Before I get to the answer of does the perfect house exist, I will break down the question into several thoughts of what the perfect house might be using a house purchase example. In some cases, I will refer to the location where I practice real estate which is Berks County, Pennsylvania. It will not have an effect on the answer.
The House Search ~ Locating the Perfect Home
One of the greatest and most surprising statistics in real estate sales is that 92% of all home buyers shop for their next house on the internet. In 2013 people 65 and older went to the computer to find their next residence 62% of the time. Searching the web for properties can no longer be considered a “Young Persons Thing”.
When one seeks the perfect home online they go to their favorite home search website. There they can enter search criteria that will find them the perfect home. This includes things such as number of bedrooms, baths, lot size, garage spaces, location, school district and, of course, price. The computer calculates your choices, also known as taxonomies, and displays houses and properties that best match your search criteria. The search criteria can be saved and you will be updated anytime a new house for sale hits the market.
Now we have a start and possibly part of the answer. Since many house shoppers will have different criteria, the perfect home will not be the same for everyone…Or will it?
House Showings ~ Ready to Visit the Perfect House
The Realtor® schedules showings on several of the houses that made the buyers list. One of the first things you see is that some of the houses look different from their photos that were displayed with the property online. The houses description may have been embellished a bit but all fit the criteria and that is why you are there.
The buyer has previewed 5 houses and one of them stands out and becomes the number one selection. But is it good enough? Is it the perfect house? If you are a first time home buyer you may want to see more houses. You are not quite sure what your perfect house is so you keep it in mind and move on. We will leave this scenario for a future article entitled “First Time House Shopping Tips”.
If you are an experienced home owner and house buyer you may have a better idea of what the perfect house is. It is likely that it will not take you the additional time it does for a first time home shopper to make a house purchase decision. For our example, we will use the experienced house shopper.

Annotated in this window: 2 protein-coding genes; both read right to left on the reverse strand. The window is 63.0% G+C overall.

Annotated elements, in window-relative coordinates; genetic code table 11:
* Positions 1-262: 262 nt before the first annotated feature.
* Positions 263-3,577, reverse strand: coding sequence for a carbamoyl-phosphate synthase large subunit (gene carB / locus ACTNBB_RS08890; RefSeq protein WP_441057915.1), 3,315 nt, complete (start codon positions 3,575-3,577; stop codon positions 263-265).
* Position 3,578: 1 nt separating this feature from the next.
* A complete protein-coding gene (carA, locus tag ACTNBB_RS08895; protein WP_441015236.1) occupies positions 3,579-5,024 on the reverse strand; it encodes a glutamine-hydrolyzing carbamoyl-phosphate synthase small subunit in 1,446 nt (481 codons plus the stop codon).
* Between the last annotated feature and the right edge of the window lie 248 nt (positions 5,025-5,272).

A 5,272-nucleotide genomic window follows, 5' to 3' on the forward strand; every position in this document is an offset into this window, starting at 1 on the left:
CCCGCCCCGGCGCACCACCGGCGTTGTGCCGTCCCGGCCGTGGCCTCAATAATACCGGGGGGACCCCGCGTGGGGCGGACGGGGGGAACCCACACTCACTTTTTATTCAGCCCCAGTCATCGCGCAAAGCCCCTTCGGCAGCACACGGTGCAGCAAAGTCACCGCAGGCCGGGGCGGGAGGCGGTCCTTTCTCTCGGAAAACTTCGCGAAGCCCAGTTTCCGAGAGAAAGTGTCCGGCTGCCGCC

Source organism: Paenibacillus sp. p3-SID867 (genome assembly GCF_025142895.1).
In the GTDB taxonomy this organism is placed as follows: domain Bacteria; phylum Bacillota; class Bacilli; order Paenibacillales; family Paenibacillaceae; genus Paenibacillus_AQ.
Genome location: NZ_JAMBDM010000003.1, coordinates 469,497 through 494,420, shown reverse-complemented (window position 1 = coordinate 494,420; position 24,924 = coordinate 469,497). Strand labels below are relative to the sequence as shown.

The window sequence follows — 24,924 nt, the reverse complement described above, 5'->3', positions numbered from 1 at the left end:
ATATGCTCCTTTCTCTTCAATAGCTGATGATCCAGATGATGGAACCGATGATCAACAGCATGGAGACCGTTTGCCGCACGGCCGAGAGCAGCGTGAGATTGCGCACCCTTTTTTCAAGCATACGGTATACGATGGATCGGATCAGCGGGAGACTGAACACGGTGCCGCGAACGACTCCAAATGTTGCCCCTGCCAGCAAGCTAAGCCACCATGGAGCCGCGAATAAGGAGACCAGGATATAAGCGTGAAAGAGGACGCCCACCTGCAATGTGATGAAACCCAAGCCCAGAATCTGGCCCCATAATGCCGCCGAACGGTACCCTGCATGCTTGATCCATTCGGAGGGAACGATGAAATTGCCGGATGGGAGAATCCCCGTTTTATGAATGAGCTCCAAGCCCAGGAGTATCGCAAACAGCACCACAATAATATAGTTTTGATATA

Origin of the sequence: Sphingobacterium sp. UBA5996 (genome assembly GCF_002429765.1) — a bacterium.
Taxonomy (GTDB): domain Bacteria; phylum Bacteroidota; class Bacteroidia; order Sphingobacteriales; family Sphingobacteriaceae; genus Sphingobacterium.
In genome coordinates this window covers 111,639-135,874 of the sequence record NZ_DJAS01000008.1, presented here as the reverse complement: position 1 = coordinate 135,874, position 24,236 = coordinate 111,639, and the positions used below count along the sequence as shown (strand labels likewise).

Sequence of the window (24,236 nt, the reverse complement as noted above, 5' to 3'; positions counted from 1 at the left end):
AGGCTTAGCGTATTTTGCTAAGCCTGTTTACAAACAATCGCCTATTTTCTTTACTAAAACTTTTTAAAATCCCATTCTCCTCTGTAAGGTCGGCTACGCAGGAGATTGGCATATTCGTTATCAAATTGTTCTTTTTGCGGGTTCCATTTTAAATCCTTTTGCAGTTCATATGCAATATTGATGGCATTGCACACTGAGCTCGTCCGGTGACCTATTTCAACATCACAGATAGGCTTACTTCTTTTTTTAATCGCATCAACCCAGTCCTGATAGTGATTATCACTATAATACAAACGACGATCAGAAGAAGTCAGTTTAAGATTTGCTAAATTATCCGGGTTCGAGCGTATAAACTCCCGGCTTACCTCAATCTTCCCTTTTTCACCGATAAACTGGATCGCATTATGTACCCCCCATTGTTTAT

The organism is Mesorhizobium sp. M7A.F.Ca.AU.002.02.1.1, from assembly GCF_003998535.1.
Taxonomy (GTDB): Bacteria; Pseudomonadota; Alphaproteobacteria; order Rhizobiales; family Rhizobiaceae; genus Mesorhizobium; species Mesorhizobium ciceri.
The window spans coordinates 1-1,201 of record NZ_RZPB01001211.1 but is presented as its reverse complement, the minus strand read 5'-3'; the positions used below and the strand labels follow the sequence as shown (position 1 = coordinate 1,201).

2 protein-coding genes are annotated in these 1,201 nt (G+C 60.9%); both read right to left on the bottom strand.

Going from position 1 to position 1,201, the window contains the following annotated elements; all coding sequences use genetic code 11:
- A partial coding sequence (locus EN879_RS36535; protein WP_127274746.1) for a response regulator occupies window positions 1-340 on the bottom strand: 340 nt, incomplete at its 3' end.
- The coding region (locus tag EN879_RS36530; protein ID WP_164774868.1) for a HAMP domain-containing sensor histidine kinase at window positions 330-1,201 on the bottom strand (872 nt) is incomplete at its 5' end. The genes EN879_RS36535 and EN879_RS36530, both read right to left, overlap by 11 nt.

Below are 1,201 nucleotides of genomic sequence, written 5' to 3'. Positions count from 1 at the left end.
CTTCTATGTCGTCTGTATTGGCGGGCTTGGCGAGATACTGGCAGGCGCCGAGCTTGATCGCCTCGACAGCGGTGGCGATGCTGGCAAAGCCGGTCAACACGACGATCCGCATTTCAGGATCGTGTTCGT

Acquiring the Perfect House ~ Making an Offer
That last house was a doozy! The buyer loves the location and it fits all their parameters. The décor was nice but they envision their own colors and accents. Now it gets tricky. What is the perfect house worth? The owners are willing to sell it for $250,000.
The buyers real estate agent gathers all the information they can. The Realtor® asks the listing agent if there are any other offers on the home presently or are any expected. Maybe the Realtor® asks why the home owner is selling. The agent may also do a market analysis to see if the home is priced correctly. There are no other offers and none the listing agent is aware of. The analysis shows the home was priced correctly by the listing agent and seller. Good! You never offer full price, not even for the perfect house and it cannot hurt to present an offer. All the home seller can say is no. This will be a future article for sure called “Know a Good deal when it shows up”.
The house buyer asks their real estate agent to offer $240,000 and the agent asks you a series of questions. The first might be when do you want to settle on the perfect house? Secondly, what kind of escrow deposit would you like to present? Thirdly, will you be financing the purchase, and if so, what terms do you desire? Last but not least, do you desire any inspections such as a full home inspection, value opinion, otherwise known as an appraisal, wood infestation, also known as the termite inspection, radon inspection and, if the home has a water well and septic system it is likely you will be asked if you desire to inspect those items as well. There are many others but these will suit.
Once again, for the sake of our example, the house you chose has municipal water and sewer. This does not mean you cannot or should not still ask for them to be inspected, it is simply rare to do in the reading, PA and Berks County areas.